Seek out help, not evidence
Q: My wife is accusing me of cheating on her. How can I tell if she is cheating on me?
Back At Her A: So few details, yet so much is revealed! I read distrust, game-playing, blaming, anger, even competing at who’s more unfaithful.
Your marriage is clearly in shambles. If there’s any hope for it, this counter-attack isn’t the right path. Instead, be honest—at least with yourself: Are you cheating? And if so, why?
Once you can truthfully answer those questions, you have a start towards a conversation.
But before you even try to talk to her, first ask yourself if you really think she’s cheating, or you’re just trying to get some dirt on her to deflect from yours.
If that’s the case, forget it. It’s an underhanded approach. And if you’re both cheating, it would seem you deserve each other.
Unless the two of you have no clue how to handle a relationship when anything gets tough.
If that’s so, and if you’re both willing to get counselling, go together for help. Ask to learn how to deal with each other during times of stress, doubts, confusion, financial difficulties, workplace pressure, etc.
Those realities can periodically set in motion distancing behaviour which leads to suspicions and nasty accusations.
When that happens, pursuing your opening question above, instead of working together to fix things, will destroy any hope for the marriage. It won’t matter who cheated or if you both did.
DEAR ELLIE: After 42 years of marriage, my 65-year-old husband had a 3 1/2-year affair. When it ended, we both tried to change old habits and return happiness into our marriage.
Eighteen months later, at 69, due to a positive Pap test and biopsy, I was diagnosed with high-grade, severe pre-cancerous cervical cells. My previous Pap tests were negative.
In over 90 per cent of these cases, such a diagnoses is the result of the sexuallytransmitted disease HPV (human papilloma virus).
I required a total hysterectomy and, thankfully, the pathology was clear. However, this set back our attempts to recover from the affair.
I believe I contracted HPV from my husband, my only sexual partner. Though he used protection, genital skin-to-skin contact resulted in him getting the infection. The “other” woman had tested clear, but being screened for STDs doesn’t include the detection of HPV.
There’s no test for men to detect HPV, but women can request a test at a cost. The Pap test’s purpose is early detection of abnormal cervical cells. About 80 per cent of people carry this virus usually without awareness since most have no symptoms.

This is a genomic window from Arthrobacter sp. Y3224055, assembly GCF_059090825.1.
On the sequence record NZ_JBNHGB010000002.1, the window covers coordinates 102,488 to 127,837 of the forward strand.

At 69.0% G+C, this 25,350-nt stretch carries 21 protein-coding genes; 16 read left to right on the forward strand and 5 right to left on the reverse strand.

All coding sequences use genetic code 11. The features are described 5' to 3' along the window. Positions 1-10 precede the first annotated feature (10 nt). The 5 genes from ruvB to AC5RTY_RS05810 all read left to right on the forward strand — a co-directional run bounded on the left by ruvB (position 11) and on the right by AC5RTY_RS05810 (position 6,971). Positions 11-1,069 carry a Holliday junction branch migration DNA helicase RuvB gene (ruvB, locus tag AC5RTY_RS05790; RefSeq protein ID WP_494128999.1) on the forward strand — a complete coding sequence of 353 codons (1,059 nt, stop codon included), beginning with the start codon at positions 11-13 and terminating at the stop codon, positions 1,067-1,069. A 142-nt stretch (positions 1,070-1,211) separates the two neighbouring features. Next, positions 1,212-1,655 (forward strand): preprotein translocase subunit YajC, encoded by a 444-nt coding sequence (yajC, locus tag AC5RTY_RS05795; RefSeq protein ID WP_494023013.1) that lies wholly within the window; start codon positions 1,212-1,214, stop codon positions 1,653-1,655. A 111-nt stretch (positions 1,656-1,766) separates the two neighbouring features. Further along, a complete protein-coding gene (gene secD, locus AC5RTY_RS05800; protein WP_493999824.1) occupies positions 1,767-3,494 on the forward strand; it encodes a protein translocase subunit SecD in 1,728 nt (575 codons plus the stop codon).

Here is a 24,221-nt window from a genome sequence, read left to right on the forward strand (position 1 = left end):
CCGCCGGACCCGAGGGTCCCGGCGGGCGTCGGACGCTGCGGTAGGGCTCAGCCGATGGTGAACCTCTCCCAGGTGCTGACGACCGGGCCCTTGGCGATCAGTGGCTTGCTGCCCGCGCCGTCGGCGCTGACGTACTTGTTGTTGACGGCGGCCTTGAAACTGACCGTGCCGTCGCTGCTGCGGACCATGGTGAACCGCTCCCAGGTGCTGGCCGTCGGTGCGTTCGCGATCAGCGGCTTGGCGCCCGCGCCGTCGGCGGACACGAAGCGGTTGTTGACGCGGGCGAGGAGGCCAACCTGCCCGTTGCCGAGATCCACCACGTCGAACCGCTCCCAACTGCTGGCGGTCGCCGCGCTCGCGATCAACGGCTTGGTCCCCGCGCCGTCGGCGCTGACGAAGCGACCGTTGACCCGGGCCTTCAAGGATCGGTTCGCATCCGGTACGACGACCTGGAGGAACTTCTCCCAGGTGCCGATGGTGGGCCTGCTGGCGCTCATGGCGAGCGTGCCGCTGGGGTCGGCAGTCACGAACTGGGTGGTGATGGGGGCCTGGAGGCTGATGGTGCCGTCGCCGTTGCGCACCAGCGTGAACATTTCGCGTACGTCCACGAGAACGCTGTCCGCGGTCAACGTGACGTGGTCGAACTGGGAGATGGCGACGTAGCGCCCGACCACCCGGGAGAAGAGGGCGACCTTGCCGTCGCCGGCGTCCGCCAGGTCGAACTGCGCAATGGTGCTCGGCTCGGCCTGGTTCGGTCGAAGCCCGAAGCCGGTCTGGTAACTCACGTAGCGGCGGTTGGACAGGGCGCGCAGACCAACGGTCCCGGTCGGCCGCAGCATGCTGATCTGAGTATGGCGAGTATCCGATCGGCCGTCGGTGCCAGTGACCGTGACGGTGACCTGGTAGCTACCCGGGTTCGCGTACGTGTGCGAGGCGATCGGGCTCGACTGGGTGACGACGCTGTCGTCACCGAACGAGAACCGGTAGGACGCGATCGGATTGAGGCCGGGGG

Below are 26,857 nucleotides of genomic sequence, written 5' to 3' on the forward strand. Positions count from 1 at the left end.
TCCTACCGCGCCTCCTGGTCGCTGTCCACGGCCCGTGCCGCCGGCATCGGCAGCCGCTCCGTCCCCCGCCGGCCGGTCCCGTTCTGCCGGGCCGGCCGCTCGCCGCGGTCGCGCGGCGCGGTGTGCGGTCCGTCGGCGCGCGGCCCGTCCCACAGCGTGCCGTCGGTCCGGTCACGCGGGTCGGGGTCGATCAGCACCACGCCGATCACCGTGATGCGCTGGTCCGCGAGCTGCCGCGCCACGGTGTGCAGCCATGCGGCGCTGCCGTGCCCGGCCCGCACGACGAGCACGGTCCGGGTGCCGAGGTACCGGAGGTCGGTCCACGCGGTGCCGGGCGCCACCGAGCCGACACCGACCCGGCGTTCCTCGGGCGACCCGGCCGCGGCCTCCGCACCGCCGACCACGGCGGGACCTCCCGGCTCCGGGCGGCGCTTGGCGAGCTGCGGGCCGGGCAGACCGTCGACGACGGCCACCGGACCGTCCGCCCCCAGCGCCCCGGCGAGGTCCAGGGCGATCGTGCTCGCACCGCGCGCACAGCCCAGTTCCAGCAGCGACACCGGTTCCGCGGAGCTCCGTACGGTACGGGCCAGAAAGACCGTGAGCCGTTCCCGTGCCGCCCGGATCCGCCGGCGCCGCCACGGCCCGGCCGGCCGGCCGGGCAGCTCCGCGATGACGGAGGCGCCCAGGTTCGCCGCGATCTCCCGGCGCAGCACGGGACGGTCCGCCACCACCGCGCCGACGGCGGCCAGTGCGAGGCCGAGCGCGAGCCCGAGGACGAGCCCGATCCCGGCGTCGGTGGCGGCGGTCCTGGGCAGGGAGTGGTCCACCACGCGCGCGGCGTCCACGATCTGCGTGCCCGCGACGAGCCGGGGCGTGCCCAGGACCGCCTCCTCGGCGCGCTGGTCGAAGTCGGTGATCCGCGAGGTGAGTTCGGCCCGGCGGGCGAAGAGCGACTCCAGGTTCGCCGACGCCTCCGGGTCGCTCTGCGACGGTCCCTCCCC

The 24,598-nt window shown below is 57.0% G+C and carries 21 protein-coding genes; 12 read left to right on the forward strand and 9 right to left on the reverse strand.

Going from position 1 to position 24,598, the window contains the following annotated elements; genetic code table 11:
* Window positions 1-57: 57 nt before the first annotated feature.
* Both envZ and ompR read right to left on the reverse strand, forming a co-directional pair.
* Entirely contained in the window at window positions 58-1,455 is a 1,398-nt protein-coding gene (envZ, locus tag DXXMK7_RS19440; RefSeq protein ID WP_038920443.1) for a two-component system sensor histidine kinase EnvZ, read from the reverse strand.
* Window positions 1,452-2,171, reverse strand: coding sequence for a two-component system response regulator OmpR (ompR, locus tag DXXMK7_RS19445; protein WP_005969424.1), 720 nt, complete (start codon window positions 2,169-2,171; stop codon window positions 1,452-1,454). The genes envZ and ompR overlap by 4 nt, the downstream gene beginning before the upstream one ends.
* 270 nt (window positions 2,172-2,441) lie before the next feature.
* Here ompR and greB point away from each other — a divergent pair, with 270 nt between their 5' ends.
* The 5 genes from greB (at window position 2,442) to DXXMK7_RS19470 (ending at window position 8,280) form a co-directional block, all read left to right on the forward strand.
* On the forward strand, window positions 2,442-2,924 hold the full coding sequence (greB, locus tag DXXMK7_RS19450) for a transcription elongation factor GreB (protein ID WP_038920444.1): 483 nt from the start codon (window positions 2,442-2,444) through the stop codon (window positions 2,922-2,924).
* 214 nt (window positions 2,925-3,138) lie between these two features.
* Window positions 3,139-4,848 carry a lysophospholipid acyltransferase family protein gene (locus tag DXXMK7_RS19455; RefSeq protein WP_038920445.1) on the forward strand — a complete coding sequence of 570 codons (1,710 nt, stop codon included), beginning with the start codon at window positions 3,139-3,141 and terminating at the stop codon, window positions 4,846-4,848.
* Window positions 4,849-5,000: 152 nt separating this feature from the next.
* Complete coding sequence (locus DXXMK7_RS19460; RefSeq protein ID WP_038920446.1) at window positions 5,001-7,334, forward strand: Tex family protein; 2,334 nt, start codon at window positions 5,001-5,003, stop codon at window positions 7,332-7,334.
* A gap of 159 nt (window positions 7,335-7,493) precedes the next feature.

There are upwards to 100 varieties of HPV and usually only strains 16 and 18 are the ones that can lead to pre-cancerous cervical cells. The HPV vaccine, given only to certain age groups, provides effective but limited protection.
I’m encouraging all senior women to continue with regular Pap tests even beyond age 70 when, in many health-care provision, coverage ceases after three negative results.
We all dislike having to experience the test and even though one may feel confident in a partner’s faithfulness, the temptations available today are hard for many men and women to resist. Given that today’s seniors are more sexually active than ever before, a woman must be prudent about her own health and protection.
I’m forever grateful to my family doctor for insisting I have, at age 69, my last scheduled Pap test. She may’ve saved me a battle with cancer.
FEEDBACK Regarding alerting an anti-depressant prescribing doctor to a suicide threat from her/his patient who’s the letterwriter’s wife (Nov. 12):
Reader – My own experience in dealing with a person’s prescribing doctor about that person’s threats and behaviours, got me nowhere.
Due to being very concerned about my sister’s behaviour, I called to speak with her doctor several times, and could not get past the receptionist, who cited “privacy concerns.
Perhaps the receptionist passed along to the doctor my information relating to my sister, but I will never know.
Frustrated ELLIE — Never give up on trying to get help for someone whom you care about. You had the right to ask that receptionist if she would and did pass on that information. That’s not a breach of your sister’s privacy — it’s an attempt to provide the doctor with information he otherwise wouldn’t have.
You can seek legal advice on how to get seriously worrisome information to a patient’s doctor.
ELLIE’S TIP OF THE DAY When both partners are suspected cheaters, the relationship’s ill-fated unless both seek professional help instead of damning evidence. Read Ellie Monday to Saturday. Email el[email protected]tar.ca.